Design Evolution: What Gen Z Wants in the Workplace
“All generalizations are false, including this one.” — Mark Twain
Every new generation enters the workplace with its own nuanced communication style, and if you follow the media, each time the culture shock is greater than ever before. From viral TikToks about shocking email sign-offs to subtler yet provocative statements like “We rarely use email” (from a predominantly Gen Z PR company), clearly Gen Z’s entrée into the workforce will make its own waves. But what do we need to consider as we look toward recruiting, retaining, and even selling to the next generation of designers?
Currently, Gen Z represents approximately 30% of the total global population, according to the World Economic Forum, and by 2025, the generation is predicted to make up 27% of the total workforce. The oldest of this generation was born in 1997. If you consider a young architect or designer’s journey over the past two years, that means (if on a direct path) they likely graduated from high school in 2015 and from a four-year college in 2019. At best, they spent one year in what other generations might consider the “normal” working world before offices shut down due to the global pandemic. Younger Gen Z designers first onboarded during pandemic lockdowns, even working with colleagues for more than a year before ever meeting face-to-face. Now, many of these designers are getting their first chance to go into the office, forge in-person relationships, and create their own set of norms making the most of their generation’s strengths.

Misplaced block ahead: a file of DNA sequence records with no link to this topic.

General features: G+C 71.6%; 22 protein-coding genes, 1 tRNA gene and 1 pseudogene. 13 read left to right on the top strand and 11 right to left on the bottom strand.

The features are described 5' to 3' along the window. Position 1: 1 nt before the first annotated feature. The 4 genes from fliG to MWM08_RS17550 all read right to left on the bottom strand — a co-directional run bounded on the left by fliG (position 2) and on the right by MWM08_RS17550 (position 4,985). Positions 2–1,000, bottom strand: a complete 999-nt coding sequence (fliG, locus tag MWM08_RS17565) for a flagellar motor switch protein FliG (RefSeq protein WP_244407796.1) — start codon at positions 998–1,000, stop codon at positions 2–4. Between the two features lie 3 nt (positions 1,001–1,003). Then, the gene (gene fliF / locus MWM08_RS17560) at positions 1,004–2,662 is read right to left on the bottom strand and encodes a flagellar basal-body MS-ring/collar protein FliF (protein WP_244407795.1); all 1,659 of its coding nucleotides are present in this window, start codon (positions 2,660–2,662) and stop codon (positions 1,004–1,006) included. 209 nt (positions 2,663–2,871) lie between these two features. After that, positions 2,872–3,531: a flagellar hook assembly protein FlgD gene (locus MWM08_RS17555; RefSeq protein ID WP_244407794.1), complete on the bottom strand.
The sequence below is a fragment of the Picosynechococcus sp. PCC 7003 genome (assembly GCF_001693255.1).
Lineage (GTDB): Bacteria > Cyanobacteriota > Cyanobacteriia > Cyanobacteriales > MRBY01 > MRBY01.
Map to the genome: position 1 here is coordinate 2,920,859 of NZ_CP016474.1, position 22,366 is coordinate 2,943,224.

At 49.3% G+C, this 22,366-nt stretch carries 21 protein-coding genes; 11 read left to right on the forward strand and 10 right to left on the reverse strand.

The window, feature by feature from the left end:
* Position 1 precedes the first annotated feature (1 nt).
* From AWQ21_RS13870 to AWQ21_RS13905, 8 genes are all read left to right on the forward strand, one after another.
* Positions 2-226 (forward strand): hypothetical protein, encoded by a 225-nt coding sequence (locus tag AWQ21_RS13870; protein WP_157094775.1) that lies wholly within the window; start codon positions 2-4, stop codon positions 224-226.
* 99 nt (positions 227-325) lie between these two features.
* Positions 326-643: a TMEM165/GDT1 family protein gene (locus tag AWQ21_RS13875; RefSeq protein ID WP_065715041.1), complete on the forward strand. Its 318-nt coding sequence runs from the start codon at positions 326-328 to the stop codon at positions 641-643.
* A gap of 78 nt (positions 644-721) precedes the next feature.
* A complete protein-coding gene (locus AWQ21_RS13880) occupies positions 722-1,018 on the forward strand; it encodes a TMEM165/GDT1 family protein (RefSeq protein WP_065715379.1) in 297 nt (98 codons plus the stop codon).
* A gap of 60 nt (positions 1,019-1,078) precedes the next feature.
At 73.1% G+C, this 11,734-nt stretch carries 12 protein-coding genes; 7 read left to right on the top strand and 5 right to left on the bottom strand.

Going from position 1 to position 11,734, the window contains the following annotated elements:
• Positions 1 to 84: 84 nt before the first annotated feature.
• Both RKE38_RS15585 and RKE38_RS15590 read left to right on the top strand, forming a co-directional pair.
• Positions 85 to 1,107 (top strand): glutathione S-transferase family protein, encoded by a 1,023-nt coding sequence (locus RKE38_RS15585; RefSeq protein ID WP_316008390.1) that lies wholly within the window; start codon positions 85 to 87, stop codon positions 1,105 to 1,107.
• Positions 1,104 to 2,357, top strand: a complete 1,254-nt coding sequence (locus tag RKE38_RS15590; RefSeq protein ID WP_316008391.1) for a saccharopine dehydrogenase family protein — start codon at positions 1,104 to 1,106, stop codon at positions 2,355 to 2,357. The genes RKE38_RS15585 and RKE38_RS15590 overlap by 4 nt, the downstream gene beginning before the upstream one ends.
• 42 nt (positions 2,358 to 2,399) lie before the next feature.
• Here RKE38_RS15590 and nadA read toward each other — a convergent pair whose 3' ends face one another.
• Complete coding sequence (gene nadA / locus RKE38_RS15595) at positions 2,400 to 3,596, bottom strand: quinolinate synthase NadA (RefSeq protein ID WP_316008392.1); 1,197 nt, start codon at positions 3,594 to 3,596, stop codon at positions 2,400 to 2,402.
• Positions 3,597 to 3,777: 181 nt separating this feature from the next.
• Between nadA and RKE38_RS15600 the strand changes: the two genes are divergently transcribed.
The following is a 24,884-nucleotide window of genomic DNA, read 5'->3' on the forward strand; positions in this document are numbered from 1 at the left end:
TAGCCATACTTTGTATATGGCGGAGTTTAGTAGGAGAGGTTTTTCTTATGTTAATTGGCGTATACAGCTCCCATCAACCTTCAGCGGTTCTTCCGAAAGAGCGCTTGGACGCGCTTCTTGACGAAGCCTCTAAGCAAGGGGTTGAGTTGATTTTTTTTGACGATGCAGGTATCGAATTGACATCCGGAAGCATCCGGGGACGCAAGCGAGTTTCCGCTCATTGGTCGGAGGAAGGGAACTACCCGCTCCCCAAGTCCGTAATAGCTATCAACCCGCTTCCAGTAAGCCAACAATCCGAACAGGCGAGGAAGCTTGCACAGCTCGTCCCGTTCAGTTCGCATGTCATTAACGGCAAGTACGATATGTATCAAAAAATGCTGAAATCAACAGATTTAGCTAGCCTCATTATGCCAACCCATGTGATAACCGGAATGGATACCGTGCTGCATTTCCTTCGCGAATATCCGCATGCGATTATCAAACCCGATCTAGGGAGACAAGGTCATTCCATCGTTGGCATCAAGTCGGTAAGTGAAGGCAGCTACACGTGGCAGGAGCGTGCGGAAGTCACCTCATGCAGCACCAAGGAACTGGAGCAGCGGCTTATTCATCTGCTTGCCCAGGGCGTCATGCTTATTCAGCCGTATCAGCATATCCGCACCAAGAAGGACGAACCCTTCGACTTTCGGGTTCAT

At ThinkLab, we believe these experiences, coupled with native relationships to digital tools, will likely greatly alter how Gen Z designers communicate at work, what they look for in an employer, and how they specify. ThinkLab explored these concepts in a recent Clubhouse session with a group of educators, experts, and Gen Z designers who have firsthand observations about the ways in which this generation is different — and the ways it’s not.
Here’s what we’re hearing.
The benefits Gen Z brings to the workplace
Most generations are thought to span about 15 years, but this model could be changing. Technology greatly influences the perspective with which generations of people view the world, and as tech moves faster and faster, many argue that the time span by which we define future generations could begin to shrink. Like the generations before them, Gen Z has been called by many different names: the iGeneration (because of their digital nativity), the Homeland Generation (because few of them were alive for or old enough to remember 9/11), and of course Gen Z, though not for the reasons you may think. Some say that a generational title using the last letter of the alphabet seems fitting since it represents the final generation of the 1900s. Others have said that Gen Z is appropriate because if we take no other action, this will be the last generation before we destroy the environment. A shocking reason to be sure, but this latter explanation also speaks to this generation’s passion for the environment, just as other generations were committed to their own unique causes. Gen Zers will no doubt bring their commitment to sustainability into the workplace.
They’ve shown not only passion for the environment but also a great deal of resourcefulness (such as when they created side-hustle bedrooms out of necessity during the pandemic). Given these characteristics, Gen Z architects and designers will likely naturally bring pragmatism and a sense of minimalism to their projects that can benefit how we think of space, how we design space, and even how we use the spaces we have within architecture and design firms.
[When asked what excites her about the future of the profession] “The ability to reform and repair. Design can be used for social and environmental change, and that is powerful.” — Carla De Haro, junior architectural professional, Skidmore, Owings & Merrill (SOM)
What Gen Z wants in an employer